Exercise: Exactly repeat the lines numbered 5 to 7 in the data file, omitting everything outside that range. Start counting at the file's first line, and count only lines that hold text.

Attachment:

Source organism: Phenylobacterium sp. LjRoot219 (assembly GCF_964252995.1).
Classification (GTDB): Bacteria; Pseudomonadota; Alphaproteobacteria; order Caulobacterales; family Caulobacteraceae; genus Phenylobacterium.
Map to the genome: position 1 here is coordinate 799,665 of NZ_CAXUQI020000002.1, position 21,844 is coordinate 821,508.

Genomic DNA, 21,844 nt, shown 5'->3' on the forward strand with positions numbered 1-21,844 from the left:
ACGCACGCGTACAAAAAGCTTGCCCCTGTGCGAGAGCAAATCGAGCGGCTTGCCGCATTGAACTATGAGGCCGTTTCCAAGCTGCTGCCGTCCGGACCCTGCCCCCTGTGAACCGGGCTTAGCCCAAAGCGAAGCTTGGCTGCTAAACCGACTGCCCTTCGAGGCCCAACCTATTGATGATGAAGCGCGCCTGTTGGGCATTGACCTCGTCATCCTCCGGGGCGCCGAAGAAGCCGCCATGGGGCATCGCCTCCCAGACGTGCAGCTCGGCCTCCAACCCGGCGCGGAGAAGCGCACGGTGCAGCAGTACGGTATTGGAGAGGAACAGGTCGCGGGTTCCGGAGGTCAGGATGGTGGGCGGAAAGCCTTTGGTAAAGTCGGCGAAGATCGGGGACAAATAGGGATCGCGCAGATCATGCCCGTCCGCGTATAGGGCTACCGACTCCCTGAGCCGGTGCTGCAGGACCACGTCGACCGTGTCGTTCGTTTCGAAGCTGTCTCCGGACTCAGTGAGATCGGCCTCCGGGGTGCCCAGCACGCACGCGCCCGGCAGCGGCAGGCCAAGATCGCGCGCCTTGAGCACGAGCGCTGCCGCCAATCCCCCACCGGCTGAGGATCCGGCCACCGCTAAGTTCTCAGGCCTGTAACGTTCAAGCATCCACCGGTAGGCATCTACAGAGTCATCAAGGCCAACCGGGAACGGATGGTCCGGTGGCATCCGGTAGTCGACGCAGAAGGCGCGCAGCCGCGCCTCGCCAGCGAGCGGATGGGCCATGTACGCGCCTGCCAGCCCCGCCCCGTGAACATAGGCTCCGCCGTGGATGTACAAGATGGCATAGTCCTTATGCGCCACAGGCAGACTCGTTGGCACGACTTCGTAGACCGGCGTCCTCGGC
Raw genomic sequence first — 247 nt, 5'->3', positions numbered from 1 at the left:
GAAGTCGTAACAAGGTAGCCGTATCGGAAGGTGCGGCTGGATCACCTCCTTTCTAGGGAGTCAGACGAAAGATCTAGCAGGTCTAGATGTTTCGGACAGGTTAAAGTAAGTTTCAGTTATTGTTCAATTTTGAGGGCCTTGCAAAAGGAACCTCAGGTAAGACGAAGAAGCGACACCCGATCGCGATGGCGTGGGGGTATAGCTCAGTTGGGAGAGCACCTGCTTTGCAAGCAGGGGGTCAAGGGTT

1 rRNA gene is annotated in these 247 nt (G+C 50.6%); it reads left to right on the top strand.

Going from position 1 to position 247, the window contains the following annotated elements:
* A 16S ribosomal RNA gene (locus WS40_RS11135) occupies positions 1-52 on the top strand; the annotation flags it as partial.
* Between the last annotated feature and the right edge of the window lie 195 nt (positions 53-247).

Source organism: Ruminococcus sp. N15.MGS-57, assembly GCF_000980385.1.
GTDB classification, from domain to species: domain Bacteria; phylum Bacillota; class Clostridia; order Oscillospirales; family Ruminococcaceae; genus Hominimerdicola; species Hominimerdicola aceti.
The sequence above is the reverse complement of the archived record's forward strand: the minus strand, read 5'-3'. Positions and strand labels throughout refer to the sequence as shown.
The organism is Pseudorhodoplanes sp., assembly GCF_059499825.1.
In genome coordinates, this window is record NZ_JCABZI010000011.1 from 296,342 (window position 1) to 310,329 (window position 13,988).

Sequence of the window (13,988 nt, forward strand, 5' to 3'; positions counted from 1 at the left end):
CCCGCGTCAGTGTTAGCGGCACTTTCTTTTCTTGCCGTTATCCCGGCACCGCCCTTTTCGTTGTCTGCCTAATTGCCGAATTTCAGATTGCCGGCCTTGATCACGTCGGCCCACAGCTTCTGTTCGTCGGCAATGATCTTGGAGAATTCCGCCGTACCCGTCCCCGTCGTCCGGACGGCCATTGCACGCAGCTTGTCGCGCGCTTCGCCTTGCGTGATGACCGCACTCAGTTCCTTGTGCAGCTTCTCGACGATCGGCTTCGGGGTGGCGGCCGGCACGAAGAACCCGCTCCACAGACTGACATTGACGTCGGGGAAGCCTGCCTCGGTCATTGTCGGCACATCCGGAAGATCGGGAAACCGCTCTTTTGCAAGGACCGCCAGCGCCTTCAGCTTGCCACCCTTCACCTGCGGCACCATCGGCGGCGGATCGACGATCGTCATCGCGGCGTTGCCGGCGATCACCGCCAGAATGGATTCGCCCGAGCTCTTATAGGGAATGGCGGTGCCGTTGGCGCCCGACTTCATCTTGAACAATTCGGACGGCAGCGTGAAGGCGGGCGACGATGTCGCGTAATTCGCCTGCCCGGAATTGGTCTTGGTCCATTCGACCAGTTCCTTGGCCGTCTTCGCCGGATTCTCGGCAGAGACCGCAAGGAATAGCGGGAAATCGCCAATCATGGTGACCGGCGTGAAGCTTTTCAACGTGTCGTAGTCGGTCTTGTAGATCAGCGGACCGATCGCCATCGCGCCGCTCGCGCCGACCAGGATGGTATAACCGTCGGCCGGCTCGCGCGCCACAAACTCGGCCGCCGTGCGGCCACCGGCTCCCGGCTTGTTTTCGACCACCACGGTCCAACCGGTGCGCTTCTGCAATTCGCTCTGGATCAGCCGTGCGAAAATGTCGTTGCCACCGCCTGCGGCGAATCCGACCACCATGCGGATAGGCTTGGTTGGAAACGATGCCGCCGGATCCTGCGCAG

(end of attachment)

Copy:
ACGCACGCGTACAAAAAGCTTGCCCCTGTGCGAGAGCAAATCGAGCGGCTTGCCGCATTGAACTATGAGGCCGTTTCCAAGCTGCTGCCGTCCGGACCCTGCCCCCTGTGAACCGGGCTTAGCCCAAAGCGAAGCTTGGCTGCTAAACCGACTGCCCTTCGAGGCCCAACCTATTGATGATGAAGCGCGCCTGTTGGGCATTGACCTCGTCATCCTCCGGGGCGCCGAAGAAGCCGCCATGGGGCATCGCCTCCCAGACGTGCAGCTCGGCCTCCAACCCGGCGCGGAGAAGCGCACGGTGCAGCAGTACGGTATTGGAGAGGAACAGGTCGCGGGTTCCGGAGGTCAGGATGGTGGGCGGAAAGCCTTTGGTAAAGTCGGCGAAGATCGGGGACAAATAGGGATCGCGCAGATCATGCCCGTCCGCGTATAGGGCTACCGACTCCCTGAGCCGGTGCTGCAGGACCACGTCGACCGTGTCGTTCGTTTCGAAGCTGTCTCCGGACTCAGTGAGATCGGCCTCCGGGGTGCCCAGCACGCACGCGCCCGGCAGCGGCAGGCCAAGATCGCGCGCCTTGAGCACGAGCGCTGCCGCCAATCCCCCACCGGCTGAGGATCCGGCCACCGCTAAGTTCTCAGGCCTGTAACGTTCAAGCATCCACCGGTAGGCATCTACAGAGTCATCAAGGCCAACCGGGAACGGATGGTCCGGTGGCATCCGGTAGTCGACGCAGAAGGCGCGCAGCCGCGCCTCGCCAGCGAGCGGATGGGCCATGTACGCGCCTGCCAGCCCCGCCCCGTGAACATAGGCTCCGCCGTGGATGTACAAGATGGCATAGTCCTTATGCGCCACAGGCAGACTCGTTGGCACGACTTCGTAGACCGGCGTCCTCGGC
Raw genomic sequence first — 247 nt, 5'->3', positions numbered from 1 at the left:
GAAGTCGTAACAAGGTAGCCGTATCGGAAGGTGCGGCTGGATCACCTCCTTTCTAGGGAGTCAGACGAAAGATCTAGCAGGTCTAGATGTTTCGGACAGGTTAAAGTAAGTTTCAGTTATTGTTCAATTTTGAGGGCCTTGCAAAAGGAACCTCAGGTAAGACGAAGAAGCGACACCCGATCGCGATGGCGTGGGGGTATAGCTCAGTTGGGAGAGCACCTGCTTTGCAAGCAGGGGGTCAAGGGTT